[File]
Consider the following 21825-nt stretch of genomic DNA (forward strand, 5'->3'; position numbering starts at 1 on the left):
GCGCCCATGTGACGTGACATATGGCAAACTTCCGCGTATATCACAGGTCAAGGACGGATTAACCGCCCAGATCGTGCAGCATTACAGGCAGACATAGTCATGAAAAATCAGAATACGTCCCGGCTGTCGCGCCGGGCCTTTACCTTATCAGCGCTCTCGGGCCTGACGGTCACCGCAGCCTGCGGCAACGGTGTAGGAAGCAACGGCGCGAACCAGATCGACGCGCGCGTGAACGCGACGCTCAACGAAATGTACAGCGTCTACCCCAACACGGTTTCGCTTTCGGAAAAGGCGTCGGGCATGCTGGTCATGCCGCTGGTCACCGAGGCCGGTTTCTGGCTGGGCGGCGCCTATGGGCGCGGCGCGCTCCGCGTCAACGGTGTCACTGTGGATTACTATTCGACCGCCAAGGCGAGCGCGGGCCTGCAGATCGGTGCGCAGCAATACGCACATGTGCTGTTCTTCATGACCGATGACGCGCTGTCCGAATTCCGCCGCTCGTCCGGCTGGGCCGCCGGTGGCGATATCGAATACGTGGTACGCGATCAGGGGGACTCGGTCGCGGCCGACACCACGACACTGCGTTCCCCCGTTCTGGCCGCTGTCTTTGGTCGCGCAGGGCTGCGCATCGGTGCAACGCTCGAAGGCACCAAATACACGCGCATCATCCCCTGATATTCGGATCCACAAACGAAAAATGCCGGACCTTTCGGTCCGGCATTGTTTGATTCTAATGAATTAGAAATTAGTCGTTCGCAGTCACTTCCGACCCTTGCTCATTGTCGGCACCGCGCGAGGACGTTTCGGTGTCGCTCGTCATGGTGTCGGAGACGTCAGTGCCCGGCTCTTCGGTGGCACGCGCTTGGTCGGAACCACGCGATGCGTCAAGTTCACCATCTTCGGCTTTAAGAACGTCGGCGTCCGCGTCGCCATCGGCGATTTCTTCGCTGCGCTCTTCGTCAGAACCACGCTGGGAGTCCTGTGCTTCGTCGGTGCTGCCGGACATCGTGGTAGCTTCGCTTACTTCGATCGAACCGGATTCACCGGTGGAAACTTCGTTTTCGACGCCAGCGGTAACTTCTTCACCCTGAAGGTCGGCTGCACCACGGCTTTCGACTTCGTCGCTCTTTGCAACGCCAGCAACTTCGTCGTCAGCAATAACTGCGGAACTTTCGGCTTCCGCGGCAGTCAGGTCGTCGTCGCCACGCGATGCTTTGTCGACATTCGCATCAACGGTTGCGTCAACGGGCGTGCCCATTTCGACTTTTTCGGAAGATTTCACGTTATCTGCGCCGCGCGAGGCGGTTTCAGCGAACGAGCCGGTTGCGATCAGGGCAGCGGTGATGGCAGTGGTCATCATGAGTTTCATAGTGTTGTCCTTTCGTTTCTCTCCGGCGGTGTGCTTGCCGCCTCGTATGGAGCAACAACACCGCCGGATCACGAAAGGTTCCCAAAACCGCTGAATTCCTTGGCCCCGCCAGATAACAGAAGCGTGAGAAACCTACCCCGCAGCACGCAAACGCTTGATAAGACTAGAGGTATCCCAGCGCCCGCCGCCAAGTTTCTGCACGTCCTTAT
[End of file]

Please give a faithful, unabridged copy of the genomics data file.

Consider the following 21825-nt stretch of genomic DNA (forward strand, 5'->3'; position numbering starts at 1 on the left):
GCGCCCATGTGACGTGACATATGGCAAACTTCCGCGTATATCACAGGTCAAGGACGGATTAACCGCCCAGATCGTGCAGCATTACAGGCAGACATAGTCATGAAAAATCAGAATACGTCCCGGCTGTCGCGCCGGGCCTTTACCTTATCAGCGCTCTCGGGCCTGACGGTCACCGCAGCCTGCGGCAACGGTGTAGGAAGCAACGGCGCGAACCAGATCGACGCGCGCGTGAACGCGACGCTCAACGAAATGTACAGCGTCTACCCCAACACGGTTTCGCTTTCGGAAAAGGCGTCGGGCATGCTGGTCATGCCGCTGGTCACCGAGGCCGGTTTCTGGCTGGGCGGCGCCTATGGGCGCGGCGCGCTCCGCGTCAACGGTGTCACTGTGGATTACTATTCGACCGCCAAGGCGAGCGCGGGCCTGCAGATCGGTGCGCAGCAATACGCACATGTGCTGTTCTTCATGACCGATGACGCGCTGTCCGAATTCCGCCGCTCGTCCGGCTGGGCCGCCGGTGGCGATATCGAATACGTGGTACGCGATCAGGGGGACTCGGTCGCGGCCGACACCACGACACTGCGTTCCCCCGTTCTGGCCGCTGTCTTTGGTCGCGCAGGGCTGCGCATCGGTGCAACGCTCGAAGGCACCAAATACACGCGCATCATCCCCTGATATTCGGATCCACAAACGAAAAATGCCGGACCTTTCGGTCCGGCATTGTTTGATTCTAATGAATTAGAAATTAGTCGTTCGCAGTCACTTCCGACCCTTGCTCATTGTCGGCACCGCGCGAGGACGTTTCGGTGTCGCTCGTCATGGTGTCGGAGACGTCAGTGCCCGGCTCTTCGGTGGCACGCGCTTGGTCGGAACCACGCGATGCGTCAAGTTCACCATCTTCGGCTTTAAGAACGTCGGCGTCCGCGTCGCCATCGGCGATTTCTTCGCTGCGCTCTTCGTCAGAACCACGCTGGGAGTCCTGTGCTTCGTCGGTGCTGCCGGACATCGTGGTAGCTTCGCTTACTTCGATCGAACCGGATTCACCGGTGGAAACTTCGTTTTCGACGCCAGCGGTAACTTCTTCACCCTGAAGGTCGGCTGCACCACGGCTTTCGACTTCGTCGCTCTTTGCAACGCCAGCAACTTCGTCGTCAGCAATAACTGCGGAACTTTCGGCTTCCGCGGCAGTCAGGTCGTCGTCGCCACGCGATGCTTTGTCGACATTCGCATCAACGGTTGCGTCAACGGGCGTGCCCATTTCGACTTTTTCGGAAGATTTCACGTTATCTGCGCCGCGCGAGGCGGTTTCAGCGAACGAGCCGGTTGCGATCAGGGCAGCGGTGATGGCAGTGGTCATCATGAGTTTCATAGTGTTGTCCTTTCGTTTCTCTCCGGCGGTGTGCTTGCCGCCTCGTATGGAGCAACAACACCGCCGGATCACGAAAGGTTCCCAAAACCGCTGAATTCCTTGGCCCCGCCAGATAACAGAAGCGTGAGAAACCTACCCCGCAGCACGCAAACGCTTGATAAGACTAGAGGTATCCCAGCGCCCGCCGCCAAGTTTCTGCACGTCCTTAT